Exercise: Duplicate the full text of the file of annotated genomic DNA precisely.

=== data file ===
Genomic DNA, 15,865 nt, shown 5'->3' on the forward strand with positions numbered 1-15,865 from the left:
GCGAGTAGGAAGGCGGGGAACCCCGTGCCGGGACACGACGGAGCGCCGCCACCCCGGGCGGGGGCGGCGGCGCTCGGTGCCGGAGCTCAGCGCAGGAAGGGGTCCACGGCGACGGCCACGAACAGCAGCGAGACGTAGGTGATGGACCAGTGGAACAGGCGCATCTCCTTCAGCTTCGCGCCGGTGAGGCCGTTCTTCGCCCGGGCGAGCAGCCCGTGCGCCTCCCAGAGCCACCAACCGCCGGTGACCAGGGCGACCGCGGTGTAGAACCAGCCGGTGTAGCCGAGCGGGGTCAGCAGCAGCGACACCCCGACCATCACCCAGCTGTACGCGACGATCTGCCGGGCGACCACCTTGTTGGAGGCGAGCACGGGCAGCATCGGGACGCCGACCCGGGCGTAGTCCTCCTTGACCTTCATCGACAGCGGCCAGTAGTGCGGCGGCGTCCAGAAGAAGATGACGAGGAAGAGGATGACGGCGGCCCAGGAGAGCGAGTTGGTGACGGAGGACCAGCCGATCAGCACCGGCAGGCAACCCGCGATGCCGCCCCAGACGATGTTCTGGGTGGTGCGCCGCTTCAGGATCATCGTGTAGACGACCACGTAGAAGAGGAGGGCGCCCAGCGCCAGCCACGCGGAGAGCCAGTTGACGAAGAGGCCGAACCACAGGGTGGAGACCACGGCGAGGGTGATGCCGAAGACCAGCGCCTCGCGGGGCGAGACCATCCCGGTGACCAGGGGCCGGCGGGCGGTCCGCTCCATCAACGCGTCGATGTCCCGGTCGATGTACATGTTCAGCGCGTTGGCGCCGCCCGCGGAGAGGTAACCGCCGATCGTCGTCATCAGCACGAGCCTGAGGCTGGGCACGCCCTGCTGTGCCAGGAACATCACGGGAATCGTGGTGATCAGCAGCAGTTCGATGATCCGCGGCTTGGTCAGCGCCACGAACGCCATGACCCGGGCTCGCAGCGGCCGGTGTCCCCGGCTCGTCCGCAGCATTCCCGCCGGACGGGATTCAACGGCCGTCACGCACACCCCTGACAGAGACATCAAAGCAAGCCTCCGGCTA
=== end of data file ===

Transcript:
Genomic DNA, 15,865 nt, shown 5'->3' on the forward strand with positions numbered 1-15,865 from the left:
GCGAGTAGGAAGGCGGGGAACCCCGTGCCGGGACACGACGGAGCGCCGCCACCCCGGGCGGGGGCGGCGGCGCTCGGTGCCGGAGCTCAGCGCAGGAAGGGGTCCACGGCGACGGCCACGAACAGCAGCGAGACGTAGGTGATGGACCAGTGGAACAGGCGCATCTCCTTCAGCTTCGCGCCGGTGAGGCCGTTCTTCGCCCGGGCGAGCAGCCCGTGCGCCTCCCAGAGCCACCAACCGCCGGTGACCAGGGCGACCGCGGTGTAGAACCAGCCGGTGTAGCCGAGCGGGGTCAGCAGCAGCGACACCCCGACCATCACCCAGCTGTACGCGACGATCTGCCGGGCGACCACCTTGTTGGAGGCGAGCACGGGCAGCATCGGGACGCCGACCCGGGCGTAGTCCTCCTTGACCTTCATCGACAGCGGCCAGTAGTGCGGCGGCGTCCAGAAGAAGATGACGAGGAAGAGGATGACGGCGGCCCAGGAGAGCGAGTTGGTGACGGAGGACCAGCCGATCAGCACCGGCAGGCAACCCGCGATGCCGCCCCAGACGATGTTCTGGGTGGTGCGCCGCTTCAGGATCATCGTGTAGACGACCACGTAGAAGAGGAGGGCGCCCAGCGCCAGCCACGCGGAGAGCCAGTTGACGAAGAGGCCGAACCACAGGGTGGAGACCACGGCGAGGGTGATGCCGAAGACCAGCGCCTCGCGGGGCGAGACCATCCCGGTGACCAGGGGCCGGCGGGCGGTCCGCTCCATCAACGCGTCGATGTCCCGGTCGATGTACATGTTCAGCGCGTTGGCGCCGCCCGCGGAGAGGTAACCGCCGATCGTCGTCATCAGCACGAGCCTGAGGCTGGGCACGCCCTGCTGTGCCAGGAACATCACGGGAATCGTGGTGATCAGCAGCAGTTCGATGATCCGCGGCTTGGTCAGCGCCACGAACGCCATGACCCGGGCTCGCAGCGGCCGGTGTCCCCGGCTCGTCCGCAGCATTCCCGCCGGACGGGATTCAACGGCCGTCACGCACACCCCTGACAGAGACATCAAAGCAAGCCTCCGGCTA